While there are few tangible perks to parenting (other than the sense of satisfaction you get from guiding a young mind through a perilous world) I experienced an unexpected and very much appreciated perk the other night. A much beloved café decided to extend a promotion of sorts allowing children under the age of 12 (as accompanied by their parents) to eat for free. Now this wasn’t chain food garbage, this was quality organic produce and meats prepared with some sophistication and was, in my mind, both a tremendous value and an uncynical way of welcoming families with young children to enjoy some of the finer things in life – namely a family meal enjoyed outside the home. Granted I am fortunate enough to have a child who has always been able to handle the social expectations of a restaurant (even some of the more formal restaurants out there) and I do understand that there are some children that are just not cut out for tasting menus and table etiquette. That said, if parents don’t have the opportunities to expose their children to some of the finer things in life, how are they ever going to grow accustomed to situations that require a bit more composure than Chucky Cheese?
Well two developments this week have indicated that children are becoming expressed and unwanted accessories in some sectors of the adult realm (I am not talking strip clubs and cigar bars). The owner of an “upscale, casual, and quiet” restaurant by the name of McDain’s in Monroeville, PA has announced a ban on children under the age of 6 in his establishment. “We feel that McDain’s is not a place for young children,” owner Mike Vuick emailed this week. “Their volume can’t be controlled and many, many times, they have disturbed other customers.” McDain’s (not to be confused with that other “Mc” franchise that seems to thrive on feasting children) will be a childfree zone and will hopefully attract a more dulcet tone-loving crowd than the sippy cup, goldfish-gobbling set. Some local Monroeville customers, namely parents of small children are pissed and feel the move is clearly discriminatory and in possible violation of rights of certain special needs children.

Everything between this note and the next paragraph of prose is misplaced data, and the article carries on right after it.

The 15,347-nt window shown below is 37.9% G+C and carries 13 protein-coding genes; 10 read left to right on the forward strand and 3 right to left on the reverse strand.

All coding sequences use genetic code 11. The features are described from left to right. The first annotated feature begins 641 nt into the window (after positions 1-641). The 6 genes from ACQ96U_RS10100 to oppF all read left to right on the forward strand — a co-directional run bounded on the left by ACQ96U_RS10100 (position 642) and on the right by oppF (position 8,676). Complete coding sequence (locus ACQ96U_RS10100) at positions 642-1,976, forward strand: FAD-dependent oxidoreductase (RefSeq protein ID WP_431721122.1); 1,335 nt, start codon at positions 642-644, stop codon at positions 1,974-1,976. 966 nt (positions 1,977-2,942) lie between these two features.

In another part of the world, Malaysia Airlines announced that they will ban babies from traveling first class on its Airbus A380 super jumbo jet, this comes after the similar decision to ban the little ones from the first class section of its fleet of Boeing 747-400 jets. Instead of babies enjoying the cushy convenience of the overflowing champagne flute and terrycloth eye masks, they will be relegated to business class and economy class. Now while you may have thought the first class section had traditionally been populated by demanding babies anyway (albeit of the adult variety) there will now be a distinction between the diaper-wearing set, and those who don’t like the flavor of their sorbet and can’t get their video on demand player to connect with CNN International.
Granted there are some places where the presence of young children is neither practical nor welcomed, but is the practice of banning children from sections of airplanes and/or entire restaurants discriminatory? Is it fair to expose fellow diners or passengers to the sometimes-rambunctious nature or audible tantrums of a young child, or should these children be segregated from the paying elite?